"Using her name . . . I thought it would bring a little more weight to that particular ticket," Fenton said. "I still don't think I did anything wrong, to this day."
Fenton's testimony Thursday in U.S. District Court placed Blackwell on the ever-growing list of public officials whose names have surfaced in the ticket-fixing trial of five former Traffic Court judges charged with mail and wire fraud.
Their ranks so far include U.S. Rep. Robert Brady, Councilman Kenyatta Johnson, State Rep. John Taylor, and even Mayor Nutter.
That last name caught even federal prosecutors Denise Wolf and Anthony Wzorek off guard Tuesday, when a former judicial assistant testified he received calls seeking consideration for certain traffic citations from the then-councilman's office.
Nutter, who staked his mayoral run in 2007 on being a good-government candidate, and all of the other politicians named have denied they ever tried to influence the course of justice at Traffic Court.
But as Bernard Lindline, the court's chief of courtroom operations, demonstrated during his appearance on the stand Thursday, the line between calling in special favors and what politicians and their staff members call "constituent service" could often be hazy.
Lindline told jurors he met daily with the court's chief administrator to distribute to the judges' assistants lists of tickets flagged for "consideration." Whose names appeared on those lists?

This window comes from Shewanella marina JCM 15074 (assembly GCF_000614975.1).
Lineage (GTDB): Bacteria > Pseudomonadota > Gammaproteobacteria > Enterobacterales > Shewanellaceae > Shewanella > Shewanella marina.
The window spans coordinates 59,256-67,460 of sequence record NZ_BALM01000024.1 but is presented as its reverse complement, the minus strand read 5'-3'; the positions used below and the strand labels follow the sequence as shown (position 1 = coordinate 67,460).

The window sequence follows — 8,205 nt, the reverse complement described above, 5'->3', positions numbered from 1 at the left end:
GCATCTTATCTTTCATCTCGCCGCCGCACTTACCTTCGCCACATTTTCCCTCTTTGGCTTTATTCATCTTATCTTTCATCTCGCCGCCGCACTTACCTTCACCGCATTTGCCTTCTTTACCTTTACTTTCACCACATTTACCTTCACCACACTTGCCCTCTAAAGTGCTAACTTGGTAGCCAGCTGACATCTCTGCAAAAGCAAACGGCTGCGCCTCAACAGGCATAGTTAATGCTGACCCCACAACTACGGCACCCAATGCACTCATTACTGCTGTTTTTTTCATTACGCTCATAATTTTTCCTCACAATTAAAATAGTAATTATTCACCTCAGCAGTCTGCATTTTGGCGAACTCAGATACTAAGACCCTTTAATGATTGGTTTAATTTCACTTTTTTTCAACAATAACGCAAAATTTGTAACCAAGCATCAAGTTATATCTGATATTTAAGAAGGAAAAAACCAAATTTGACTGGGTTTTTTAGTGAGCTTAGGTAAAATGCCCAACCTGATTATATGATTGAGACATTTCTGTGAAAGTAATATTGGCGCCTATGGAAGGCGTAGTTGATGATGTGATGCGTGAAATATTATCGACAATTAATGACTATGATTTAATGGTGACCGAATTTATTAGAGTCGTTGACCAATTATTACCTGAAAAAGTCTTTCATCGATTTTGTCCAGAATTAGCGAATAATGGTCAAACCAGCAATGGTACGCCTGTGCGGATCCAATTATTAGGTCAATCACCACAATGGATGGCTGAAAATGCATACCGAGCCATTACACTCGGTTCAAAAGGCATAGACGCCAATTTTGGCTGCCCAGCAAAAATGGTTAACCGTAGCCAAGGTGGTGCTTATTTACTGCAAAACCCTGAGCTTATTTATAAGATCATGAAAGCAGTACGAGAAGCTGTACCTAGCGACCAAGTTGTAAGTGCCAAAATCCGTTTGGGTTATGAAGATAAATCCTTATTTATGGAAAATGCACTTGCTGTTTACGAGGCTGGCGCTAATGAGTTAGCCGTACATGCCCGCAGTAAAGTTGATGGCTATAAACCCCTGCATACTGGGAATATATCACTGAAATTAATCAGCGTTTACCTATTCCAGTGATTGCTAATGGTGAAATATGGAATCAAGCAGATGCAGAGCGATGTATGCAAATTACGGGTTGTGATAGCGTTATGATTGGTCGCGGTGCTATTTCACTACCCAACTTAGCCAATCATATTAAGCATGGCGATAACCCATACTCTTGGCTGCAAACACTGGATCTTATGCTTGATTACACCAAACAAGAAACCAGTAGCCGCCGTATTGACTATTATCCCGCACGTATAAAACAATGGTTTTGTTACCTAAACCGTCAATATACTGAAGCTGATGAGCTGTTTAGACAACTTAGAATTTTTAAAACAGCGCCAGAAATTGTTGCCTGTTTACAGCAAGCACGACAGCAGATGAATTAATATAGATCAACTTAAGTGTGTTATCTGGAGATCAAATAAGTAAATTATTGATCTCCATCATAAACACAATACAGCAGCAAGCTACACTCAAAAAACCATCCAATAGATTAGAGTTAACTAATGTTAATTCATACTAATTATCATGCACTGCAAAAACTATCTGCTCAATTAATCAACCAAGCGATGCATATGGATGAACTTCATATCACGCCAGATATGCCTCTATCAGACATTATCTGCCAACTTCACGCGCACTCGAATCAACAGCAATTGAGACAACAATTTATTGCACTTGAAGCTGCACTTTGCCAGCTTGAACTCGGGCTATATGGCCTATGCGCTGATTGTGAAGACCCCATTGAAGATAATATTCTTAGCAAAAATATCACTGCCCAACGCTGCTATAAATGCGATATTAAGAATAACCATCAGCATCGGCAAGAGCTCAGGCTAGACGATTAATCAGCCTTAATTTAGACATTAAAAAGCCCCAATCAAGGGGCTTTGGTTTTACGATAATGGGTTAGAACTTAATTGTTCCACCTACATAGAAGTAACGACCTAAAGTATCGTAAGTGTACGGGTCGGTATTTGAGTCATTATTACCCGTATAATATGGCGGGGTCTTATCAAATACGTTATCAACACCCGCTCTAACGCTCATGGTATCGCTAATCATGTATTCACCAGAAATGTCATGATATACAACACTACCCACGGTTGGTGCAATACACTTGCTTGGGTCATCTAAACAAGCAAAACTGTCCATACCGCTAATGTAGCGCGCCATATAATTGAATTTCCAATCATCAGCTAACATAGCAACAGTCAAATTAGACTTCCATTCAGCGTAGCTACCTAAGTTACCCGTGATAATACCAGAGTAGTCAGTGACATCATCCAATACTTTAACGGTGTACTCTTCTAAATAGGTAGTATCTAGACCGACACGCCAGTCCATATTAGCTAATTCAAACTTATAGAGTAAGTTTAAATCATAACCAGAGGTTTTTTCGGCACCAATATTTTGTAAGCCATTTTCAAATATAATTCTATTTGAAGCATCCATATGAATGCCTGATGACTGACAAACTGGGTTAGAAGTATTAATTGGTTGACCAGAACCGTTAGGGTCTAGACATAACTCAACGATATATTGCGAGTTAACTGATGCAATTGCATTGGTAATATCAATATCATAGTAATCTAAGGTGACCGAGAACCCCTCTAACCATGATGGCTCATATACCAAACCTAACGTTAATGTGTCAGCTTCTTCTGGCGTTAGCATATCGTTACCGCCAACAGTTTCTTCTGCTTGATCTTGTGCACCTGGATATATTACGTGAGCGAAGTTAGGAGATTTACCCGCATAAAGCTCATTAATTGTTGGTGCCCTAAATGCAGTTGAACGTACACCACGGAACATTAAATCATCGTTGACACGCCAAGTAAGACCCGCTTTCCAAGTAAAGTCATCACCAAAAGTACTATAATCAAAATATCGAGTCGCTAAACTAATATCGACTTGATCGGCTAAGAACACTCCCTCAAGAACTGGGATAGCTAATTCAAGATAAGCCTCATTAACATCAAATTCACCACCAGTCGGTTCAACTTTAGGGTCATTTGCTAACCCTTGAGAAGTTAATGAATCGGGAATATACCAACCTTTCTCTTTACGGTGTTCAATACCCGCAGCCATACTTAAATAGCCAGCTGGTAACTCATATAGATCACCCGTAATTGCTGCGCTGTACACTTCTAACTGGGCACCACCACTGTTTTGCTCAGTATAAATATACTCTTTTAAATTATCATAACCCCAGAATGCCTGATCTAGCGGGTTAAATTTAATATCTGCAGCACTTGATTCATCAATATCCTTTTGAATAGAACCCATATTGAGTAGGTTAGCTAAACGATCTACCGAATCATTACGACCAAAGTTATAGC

"A politician or someone in their office would reach out on behalf of one of their constituents - you know, somebody from their neighborhood that might need the judge to look a little closer at the case," Lindline said.
Since almost everyone who contested tickets in court received a break, Lindline said he couldn't say for sure whether "consideration" requests ensured a better outcome.
Or, as defense attorney William DeStefano, who represents former Judge Michael Lowry, put it during cross-examination: With the court's judges hearing hundreds of cases each day, "all that was being asked in this sea of tickets the judges are looking at was that they take a special look."
Prosecutors have increasingly appeared frustrated as several current and former Traffic Court employees have responded, like Lindline, with a shrug to what they describe as the court's ingrained ticket-fixing culture.
"Why wouldn't the judge take a close look at every case?" Wolf challenged Lindline during a testy exchange Thursday. "You had a backroom door that I - Denise Wolf - did not have."
As for Fenton, Blackwell's aide, who described his role as helping her West Philadelphia constituents "navigate through the system," he saw his call to the court on behalf of the councilwoman's brother-in-law as an extension of his job.
He testified Thursday that Joseph Wilcox, who is married to Blackwell's sister, contacted him three years ago about a ticket his brother had received for going in reverse on a one-way street. Fenton called Singletary's assistant, hoping Wilcox's brother would be found not guilty.
Fenton told jurors that the Wilcox ticket was the only time he placed a call seeking consideration.
Singletary's former assistant has previously testified that Fenton typically called twice a month or more.
When the case finally came before a judge, Singletary found Wilcox not guilty.
Asked Thursday whether Wilcox or his brother ever thanked him for his intervention, Fenton said no.
"Knowing that you helped somebody," he said, "that's satisfaction enough."